David Watts

David Watts

Powering Through Disability

“Good drive, nice way to finish,” Kelvin van Baalen said. Wrapped up in wrapping up another emphatic Cape Town Disabled Open triumph, David Watts stared into the distance knowing that the job wasn’t done. Not yet anyway. It’d only be done once the final putt dropped, clapping and cheering from the assembled crowd filling his ears.

The quiet but confident disposition Watts displayed on King David Mowbray Golf Club’s 18th tee has served the Durbanite well through his 37 years and been integral to the success he’s enjoyed despite the challenges of life with Fibular Hemimelia. 

Sport has been central to Watts’ ability to cope with the physical and mental rigours associated with having a series of leg-lengthening operations known as the ilizirov method which involves the breaking of the tibia in two places and inserting pins through the foot, ankle and right up to the knee. The pins were secured with a metal cage known as the Ilizarov. Four wheels attached to the Ilizarov were then tightened periodically and then loosened over six months.

Going through such an intense procedure once would be enough to break the spirit of most people. David underwent the procedure a staggering three times at the ages of 6, 11 and 16.

Through this tumultuous period cricket and golf sustained David’s spirit. 

“Cricket was something I really did enjoy but I enjoyed how in golf  you could just go and play and weren’t reliant on anyone else,” Watts reflects.

The path which has led Watts to the upper echelons of the World Rankings For Golfers With A Disability began on Kwa-Zulu Natal’s South Coast which afforded Watts the opportunity to develop his game at a time in his life life where disability and limitations were far from his mind.

“We used to go away on holiday to San Lameer which had an 18-hole golf course and a 9-hole Mashie course which was where I first started playing and then I went to lessons at Beachwood Country Club.

“As a 10-year-old child you don’t really think of what your problems are; you have a club and you have a ball and you hit it which is one of the beauties of being a child because you don’t overthink things.”

As Watts’ game developed it was only natural therefore that he sought out able-bodied golfers against whom to test his skills. Competing against the likes of future Sunshine Tour winners Jared Harvey and Martin Rohwer in events like the South African Amateur Championship and South African Strokeplay was perfectly normal.

Iron sharpened iron and when Watts joined the South African Disabled Golf Association in 2022, he had the game and the competitive experience to set the South African Golf For The Disabled landscape ablaze as he swept to victory in all five of the SADGA Opens he contested that year.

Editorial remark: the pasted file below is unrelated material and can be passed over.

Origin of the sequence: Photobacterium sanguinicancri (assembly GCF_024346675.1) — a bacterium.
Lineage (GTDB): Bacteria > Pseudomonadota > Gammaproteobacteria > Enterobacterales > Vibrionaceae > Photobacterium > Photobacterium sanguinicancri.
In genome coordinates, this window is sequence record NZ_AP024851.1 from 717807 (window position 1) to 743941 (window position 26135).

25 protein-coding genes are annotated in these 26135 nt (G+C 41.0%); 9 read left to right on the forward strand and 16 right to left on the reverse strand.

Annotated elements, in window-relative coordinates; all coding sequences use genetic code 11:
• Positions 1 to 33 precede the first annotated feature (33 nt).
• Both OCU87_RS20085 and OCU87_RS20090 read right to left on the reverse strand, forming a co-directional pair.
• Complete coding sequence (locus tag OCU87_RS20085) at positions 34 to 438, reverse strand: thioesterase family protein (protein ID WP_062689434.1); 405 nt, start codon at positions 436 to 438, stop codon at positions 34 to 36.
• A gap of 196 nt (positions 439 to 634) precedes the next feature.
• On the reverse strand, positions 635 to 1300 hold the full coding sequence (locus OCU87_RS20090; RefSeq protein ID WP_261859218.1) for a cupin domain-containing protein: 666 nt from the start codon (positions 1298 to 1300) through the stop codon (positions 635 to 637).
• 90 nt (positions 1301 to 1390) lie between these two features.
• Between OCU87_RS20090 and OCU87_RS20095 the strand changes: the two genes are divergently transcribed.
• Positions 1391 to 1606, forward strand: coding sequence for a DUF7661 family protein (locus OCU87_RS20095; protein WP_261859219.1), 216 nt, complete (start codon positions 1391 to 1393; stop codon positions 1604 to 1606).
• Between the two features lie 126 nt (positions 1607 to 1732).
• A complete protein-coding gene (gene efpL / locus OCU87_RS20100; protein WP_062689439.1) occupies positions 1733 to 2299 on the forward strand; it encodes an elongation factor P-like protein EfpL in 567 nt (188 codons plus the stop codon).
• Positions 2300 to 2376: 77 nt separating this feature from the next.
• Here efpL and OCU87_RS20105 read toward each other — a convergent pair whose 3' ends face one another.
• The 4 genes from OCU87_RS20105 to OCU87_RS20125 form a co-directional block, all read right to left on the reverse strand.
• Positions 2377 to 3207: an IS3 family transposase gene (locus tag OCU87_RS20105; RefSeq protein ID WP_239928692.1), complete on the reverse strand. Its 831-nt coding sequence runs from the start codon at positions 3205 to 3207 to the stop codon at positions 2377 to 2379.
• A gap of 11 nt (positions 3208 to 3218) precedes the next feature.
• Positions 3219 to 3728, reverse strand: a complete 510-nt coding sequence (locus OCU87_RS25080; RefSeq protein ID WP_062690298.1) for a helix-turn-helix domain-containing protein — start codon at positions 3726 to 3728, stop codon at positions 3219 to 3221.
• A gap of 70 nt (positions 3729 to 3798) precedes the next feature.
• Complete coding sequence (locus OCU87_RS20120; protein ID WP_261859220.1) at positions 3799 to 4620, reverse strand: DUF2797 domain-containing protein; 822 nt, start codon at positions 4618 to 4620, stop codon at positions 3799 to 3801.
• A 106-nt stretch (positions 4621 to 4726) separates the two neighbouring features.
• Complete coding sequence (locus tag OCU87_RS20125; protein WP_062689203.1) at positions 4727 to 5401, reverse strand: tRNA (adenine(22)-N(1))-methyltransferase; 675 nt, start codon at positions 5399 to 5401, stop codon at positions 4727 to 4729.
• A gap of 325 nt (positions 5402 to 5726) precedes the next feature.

His trophy-laden exploits opened up a number of exciting doors, among them the opportunity to compete on the G4D Tour, in the US Adaptive Open and the inaugural G4D Open at Woburn Golf Club. 

From Wentworth to Pinehurst, golf for the disabled has afforded Watts a number of wonderful opportunities but his crowning moment came at Laguna National Golf Resort Club where he captured the G4D Tour @ Singapore Classic title after beating World no.1 Kipp Popert by two shots.

 The key to Watts’ success lies in dedicating himself to working with, not against, his limitations.

“One of the things I’ve learnt is doing what is natural to me under pressure because that’s how I can repeat it and that’s something I’ve worked quite hard on in the last year.

“I’ve worked hard to embrace what I have and use that rather than trying to be more technically correct.”

Watts may be embracing his unique physical make-up but he certainly isn’t letting it define or limit him. Despite finding an abundance of success within golf for the disabled, Watts still harbours aspirations of going back to his roots by competing against able-bodied players but will try trade South Africa’s premier Amateur stages for South Africa’s premier Professional stage, the Sunshine Tour. 

The Durban Country Club member is set to tee it up at Stage 1 of Sunshine Tour Qualifying School and is relishing the challenges the event will no doubt present. 

“Playing golf at the highest level has always been the goal for me and I’m looking forward to the challenge,” said Watts.

With a bit of luck and a few low rounds at First and Final stage of Qualifying School, Watts may swap King David Mowbray Golf Club’s 18th tee for Heron Banks’ 18th tee, his sights set not on the Cape Town Disabled Golf Open trophy but on a Sunshine Tour card and the realisation of a lifelong dream. 

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